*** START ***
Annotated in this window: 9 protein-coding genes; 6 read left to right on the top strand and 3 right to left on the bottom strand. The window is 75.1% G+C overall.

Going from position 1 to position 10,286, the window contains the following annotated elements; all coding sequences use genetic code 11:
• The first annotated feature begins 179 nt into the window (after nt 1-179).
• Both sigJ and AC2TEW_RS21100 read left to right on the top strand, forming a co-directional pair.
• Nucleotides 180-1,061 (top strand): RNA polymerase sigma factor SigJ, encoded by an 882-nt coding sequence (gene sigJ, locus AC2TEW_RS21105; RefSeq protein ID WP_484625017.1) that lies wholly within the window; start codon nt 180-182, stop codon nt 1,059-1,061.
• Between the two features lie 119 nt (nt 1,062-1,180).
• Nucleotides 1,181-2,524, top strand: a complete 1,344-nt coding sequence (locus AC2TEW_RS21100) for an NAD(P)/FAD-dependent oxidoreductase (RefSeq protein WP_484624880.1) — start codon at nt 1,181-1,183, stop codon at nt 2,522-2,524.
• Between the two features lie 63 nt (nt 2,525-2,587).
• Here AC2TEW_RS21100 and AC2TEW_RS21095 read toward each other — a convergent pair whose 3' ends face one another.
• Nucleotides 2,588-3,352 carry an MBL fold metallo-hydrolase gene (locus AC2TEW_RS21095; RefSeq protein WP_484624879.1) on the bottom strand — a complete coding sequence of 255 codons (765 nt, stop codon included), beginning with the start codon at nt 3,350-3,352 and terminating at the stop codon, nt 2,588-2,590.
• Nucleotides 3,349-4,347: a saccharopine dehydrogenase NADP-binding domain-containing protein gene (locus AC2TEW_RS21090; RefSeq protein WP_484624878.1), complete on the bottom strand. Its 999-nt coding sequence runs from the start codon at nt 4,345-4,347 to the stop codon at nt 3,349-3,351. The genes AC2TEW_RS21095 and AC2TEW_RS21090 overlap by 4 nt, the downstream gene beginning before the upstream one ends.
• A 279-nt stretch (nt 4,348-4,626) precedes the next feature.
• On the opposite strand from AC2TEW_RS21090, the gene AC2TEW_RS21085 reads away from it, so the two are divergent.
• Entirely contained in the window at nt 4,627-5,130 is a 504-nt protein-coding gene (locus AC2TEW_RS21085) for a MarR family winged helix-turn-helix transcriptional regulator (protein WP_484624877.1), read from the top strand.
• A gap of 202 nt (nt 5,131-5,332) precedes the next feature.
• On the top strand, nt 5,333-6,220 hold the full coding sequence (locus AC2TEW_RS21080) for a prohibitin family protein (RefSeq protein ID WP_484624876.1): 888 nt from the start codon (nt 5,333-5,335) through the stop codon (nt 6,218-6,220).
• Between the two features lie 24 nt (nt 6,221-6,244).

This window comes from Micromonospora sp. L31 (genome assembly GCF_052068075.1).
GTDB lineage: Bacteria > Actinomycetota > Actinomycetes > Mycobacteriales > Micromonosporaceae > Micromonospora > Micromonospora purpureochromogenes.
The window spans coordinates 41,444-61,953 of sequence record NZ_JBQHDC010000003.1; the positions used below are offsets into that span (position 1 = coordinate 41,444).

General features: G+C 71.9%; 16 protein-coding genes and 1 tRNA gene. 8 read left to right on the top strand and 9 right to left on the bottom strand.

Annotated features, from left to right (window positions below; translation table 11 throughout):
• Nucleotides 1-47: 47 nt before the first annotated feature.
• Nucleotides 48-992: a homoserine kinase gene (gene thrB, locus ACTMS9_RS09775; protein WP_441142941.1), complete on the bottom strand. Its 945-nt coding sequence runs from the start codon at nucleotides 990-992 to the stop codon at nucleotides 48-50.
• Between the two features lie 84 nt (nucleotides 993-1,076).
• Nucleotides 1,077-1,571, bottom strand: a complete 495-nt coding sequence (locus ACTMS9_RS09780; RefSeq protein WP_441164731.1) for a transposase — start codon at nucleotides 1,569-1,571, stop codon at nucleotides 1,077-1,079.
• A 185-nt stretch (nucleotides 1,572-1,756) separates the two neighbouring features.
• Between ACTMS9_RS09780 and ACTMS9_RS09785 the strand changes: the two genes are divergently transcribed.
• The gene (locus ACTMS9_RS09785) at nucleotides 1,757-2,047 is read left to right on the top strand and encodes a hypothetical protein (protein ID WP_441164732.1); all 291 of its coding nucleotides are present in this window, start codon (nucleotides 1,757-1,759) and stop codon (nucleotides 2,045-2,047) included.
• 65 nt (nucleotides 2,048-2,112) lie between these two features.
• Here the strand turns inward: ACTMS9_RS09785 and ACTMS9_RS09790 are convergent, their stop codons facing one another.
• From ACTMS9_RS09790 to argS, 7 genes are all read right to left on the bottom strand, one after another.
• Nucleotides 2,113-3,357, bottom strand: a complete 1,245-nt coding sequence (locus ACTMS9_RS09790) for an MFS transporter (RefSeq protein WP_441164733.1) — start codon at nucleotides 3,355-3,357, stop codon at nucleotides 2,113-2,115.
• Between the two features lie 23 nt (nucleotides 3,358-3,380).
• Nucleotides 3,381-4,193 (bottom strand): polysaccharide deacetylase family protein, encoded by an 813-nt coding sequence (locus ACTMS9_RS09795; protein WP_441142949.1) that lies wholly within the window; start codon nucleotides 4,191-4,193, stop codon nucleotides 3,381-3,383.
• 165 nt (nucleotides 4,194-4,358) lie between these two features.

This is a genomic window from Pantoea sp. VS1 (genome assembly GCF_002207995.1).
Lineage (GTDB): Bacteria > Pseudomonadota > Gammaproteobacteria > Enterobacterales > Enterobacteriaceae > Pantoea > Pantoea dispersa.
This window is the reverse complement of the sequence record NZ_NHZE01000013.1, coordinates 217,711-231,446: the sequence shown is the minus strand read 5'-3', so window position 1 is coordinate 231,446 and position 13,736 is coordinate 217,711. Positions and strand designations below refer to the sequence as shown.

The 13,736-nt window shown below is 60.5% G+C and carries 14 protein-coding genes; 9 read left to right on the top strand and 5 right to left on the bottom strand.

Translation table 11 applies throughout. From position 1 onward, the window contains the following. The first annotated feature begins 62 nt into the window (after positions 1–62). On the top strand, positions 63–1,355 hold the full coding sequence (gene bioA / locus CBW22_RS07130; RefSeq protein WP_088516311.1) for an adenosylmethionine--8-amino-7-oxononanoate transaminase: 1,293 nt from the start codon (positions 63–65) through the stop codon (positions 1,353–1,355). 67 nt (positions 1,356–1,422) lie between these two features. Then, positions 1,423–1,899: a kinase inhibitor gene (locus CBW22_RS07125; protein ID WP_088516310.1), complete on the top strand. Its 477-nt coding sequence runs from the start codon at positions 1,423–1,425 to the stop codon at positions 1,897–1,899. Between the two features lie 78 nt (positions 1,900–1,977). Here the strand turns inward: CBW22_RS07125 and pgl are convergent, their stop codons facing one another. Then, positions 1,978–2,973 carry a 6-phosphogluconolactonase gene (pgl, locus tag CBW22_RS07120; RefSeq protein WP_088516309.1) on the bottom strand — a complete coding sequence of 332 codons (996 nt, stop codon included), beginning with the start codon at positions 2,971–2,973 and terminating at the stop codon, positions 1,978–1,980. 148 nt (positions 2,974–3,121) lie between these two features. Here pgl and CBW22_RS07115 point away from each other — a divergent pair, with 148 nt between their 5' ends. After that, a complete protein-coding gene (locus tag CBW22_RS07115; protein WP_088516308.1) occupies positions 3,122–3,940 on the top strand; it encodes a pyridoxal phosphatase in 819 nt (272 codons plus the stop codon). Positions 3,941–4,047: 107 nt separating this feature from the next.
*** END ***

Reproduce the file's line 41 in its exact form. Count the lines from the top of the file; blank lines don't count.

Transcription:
Translation table 11 applies throughout. From position 1 onward, the window contains the following. The first annotated feature begins 62 nt into the window (after positions 1–62). On the top strand, positions 63–1,355 hold the full coding sequence (gene bioA / locus CBW22_RS07130; RefSeq protein WP_088516311.1) for an adenosylmethionine--8-amino-7-oxononanoate transaminase: 1,293 nt from the start codon (positions 63–65) through the stop codon (positions 1,353–1,355). 67 nt (positions 1,356–1,422) lie between these two features. Then, positions 1,423–1,899: a kinase inhibitor gene (locus CBW22_RS07125; protein ID WP_088516310.1), complete on the top strand. Its 477-nt coding sequence runs from the start codon at positions 1,423–1,425 to the stop codon at positions 1,897–1,899. Between the two features lie 78 nt (positions 1,900–1,977). Here the strand turns inward: CBW22_RS07125 and pgl are convergent, their stop codons facing one another. Then, positions 1,978–2,973 carry a 6-phosphogluconolactonase gene (pgl, locus tag CBW22_RS07120; RefSeq protein WP_088516309.1) on the bottom strand — a complete coding sequence of 332 codons (996 nt, stop codon included), beginning with the start codon at positions 2,971–2,973 and terminating at the stop codon, positions 1,978–1,980. 148 nt (positions 2,974–3,121) lie between these two features. Here pgl and CBW22_RS07115 point away from each other — a divergent pair, with 148 nt between their 5' ends. After that, a complete protein-coding gene (locus tag CBW22_RS07115; protein WP_088516308.1) occupies positions 3,122–3,940 on the top strand; it encodes a pyridoxal phosphatase in 819 nt (272 codons plus the stop codon). Positions 3,941–4,047: 107 nt separating this feature from the next.